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I'm in Delaware, on the 'Delmarva' peninsula. We're bordered by the Delaware River (close to the bay) on one side, and the Chesapeake Bay on the other. Delaware is a very flat state, with mostly soybean and chicken farms in the lower half of the state (I'm in the north part), and the average elevation of the state overall is something on the order of 12 feet over sea level(&#33. Flooding is certainly a concern, as is major damage potential at our (Atlantic) beach resort communities.

Now, sometime tomorrow, Hurricane Isabel is going to make landfall somewhere on the eastern seaboard. Last I heard, it was going to be somewhere near the Outer Banks (NC), over 400 miles south of here. And today is beautiful; sunny and 80 degrees.

By declaring a state of emergency, as the Governor of Delaware just did (pre-emptively) for Thursday, 9/18, we cannot do a thing tomorrow; can't drive anywhere; can't go to work; kids will be out of school...

I'm all for being prepared, but is it wise to take this action and potentially cause panic and major expense to businesses and the state (for enforcing the rules during the emergency), or would it be wiser to wait until something actually happens (that warrants taking emergency action)? My guess is that we'll get a lot of wind and rain in the late afternoon, but not much else. Granted, we may see some flooding; there was flooding here (even to our north and west) on Monday, with people being rescued from rooftops, losing homes, cars, boats, etc... I just don't know that declaring an emergency is the best thing to do. I guess that's why they don't pay me to make big decisions like that.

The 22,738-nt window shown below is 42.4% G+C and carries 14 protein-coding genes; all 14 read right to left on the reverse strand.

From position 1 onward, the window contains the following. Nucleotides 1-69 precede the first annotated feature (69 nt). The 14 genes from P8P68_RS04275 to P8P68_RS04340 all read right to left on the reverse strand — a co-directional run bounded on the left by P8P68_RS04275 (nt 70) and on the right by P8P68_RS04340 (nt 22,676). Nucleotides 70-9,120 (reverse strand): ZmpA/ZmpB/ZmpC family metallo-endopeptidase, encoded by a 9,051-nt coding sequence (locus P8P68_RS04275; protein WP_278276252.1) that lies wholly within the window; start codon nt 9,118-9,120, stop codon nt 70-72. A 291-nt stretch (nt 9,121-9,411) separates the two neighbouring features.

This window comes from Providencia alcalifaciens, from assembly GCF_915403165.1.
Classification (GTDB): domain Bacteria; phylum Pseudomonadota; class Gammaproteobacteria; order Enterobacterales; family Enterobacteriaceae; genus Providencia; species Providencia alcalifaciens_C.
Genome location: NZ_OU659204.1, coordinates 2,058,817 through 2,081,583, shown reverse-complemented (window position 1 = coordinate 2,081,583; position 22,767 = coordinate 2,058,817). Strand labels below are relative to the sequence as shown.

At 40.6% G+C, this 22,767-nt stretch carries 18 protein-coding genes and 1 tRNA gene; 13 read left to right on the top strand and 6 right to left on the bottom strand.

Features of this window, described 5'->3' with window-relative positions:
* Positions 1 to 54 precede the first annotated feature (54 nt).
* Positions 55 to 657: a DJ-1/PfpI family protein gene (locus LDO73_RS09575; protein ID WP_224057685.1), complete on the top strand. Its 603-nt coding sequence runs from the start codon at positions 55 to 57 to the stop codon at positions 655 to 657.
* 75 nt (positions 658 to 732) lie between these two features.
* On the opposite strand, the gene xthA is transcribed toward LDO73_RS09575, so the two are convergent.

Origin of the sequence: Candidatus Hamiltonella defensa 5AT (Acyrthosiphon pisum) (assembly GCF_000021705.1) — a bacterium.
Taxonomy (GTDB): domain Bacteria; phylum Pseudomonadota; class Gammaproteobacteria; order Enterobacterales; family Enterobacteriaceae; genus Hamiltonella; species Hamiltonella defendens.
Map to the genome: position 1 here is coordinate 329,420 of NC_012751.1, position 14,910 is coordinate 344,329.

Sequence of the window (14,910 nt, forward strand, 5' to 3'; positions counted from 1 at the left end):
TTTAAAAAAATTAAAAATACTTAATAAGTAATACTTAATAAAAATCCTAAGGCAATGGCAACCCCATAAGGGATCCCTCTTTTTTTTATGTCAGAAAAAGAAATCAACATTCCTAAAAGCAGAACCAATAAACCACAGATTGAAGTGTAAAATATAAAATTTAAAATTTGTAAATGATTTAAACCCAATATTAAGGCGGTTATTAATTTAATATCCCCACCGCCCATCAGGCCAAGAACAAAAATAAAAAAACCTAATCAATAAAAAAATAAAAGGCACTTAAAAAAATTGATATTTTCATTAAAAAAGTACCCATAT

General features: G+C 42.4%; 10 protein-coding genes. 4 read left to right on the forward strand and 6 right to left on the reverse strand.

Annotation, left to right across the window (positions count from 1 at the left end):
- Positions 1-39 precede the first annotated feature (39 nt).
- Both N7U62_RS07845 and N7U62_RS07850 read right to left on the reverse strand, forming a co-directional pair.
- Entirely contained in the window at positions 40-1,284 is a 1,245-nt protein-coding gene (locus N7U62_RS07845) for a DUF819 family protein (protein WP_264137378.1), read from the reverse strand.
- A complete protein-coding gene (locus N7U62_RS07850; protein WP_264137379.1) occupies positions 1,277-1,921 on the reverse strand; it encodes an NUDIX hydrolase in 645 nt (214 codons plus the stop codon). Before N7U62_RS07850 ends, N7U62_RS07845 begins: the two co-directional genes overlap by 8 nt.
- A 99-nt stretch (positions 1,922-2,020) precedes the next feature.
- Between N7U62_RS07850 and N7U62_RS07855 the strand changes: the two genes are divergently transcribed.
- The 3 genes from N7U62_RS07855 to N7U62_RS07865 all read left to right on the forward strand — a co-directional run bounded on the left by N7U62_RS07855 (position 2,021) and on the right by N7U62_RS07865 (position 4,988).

That said, my thoughts will be with those who are much closer to the storm's eventual path. I wish you all well, and hope you are spared the devastation a storm like this can bring.

What are your thoughts (particularly those in the mid-Atlantic seaboard states)? What's going on with storm preparations in your state that's affecting you?
 

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State of emergency here in VA. too Taz.
People are hitting the Home Depots and grocery stores like madmen.There's nothing said about work or schools closing.It is a big concern that we've had soo much rain as you have and it won't take a whole bunch for flooding.I know friends who work at Target and they say they've sold out of flashlights and batteries.
I guess where you are it's still possible the thing might turn and come directly your way,causing the early emergency.
 

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NJ is making preparations, particularly in my county and others that were devastated by Floyd. I've lived here my entire life and have seen many tropical storms/hurricanes and the resulting damage (Agnes, Doria, etc.) but never has it been worse than Floyd. No state of emergency has been declared here yet. It's been wait-and-see so far, which makes sense to me. Same story with the Home Depot items.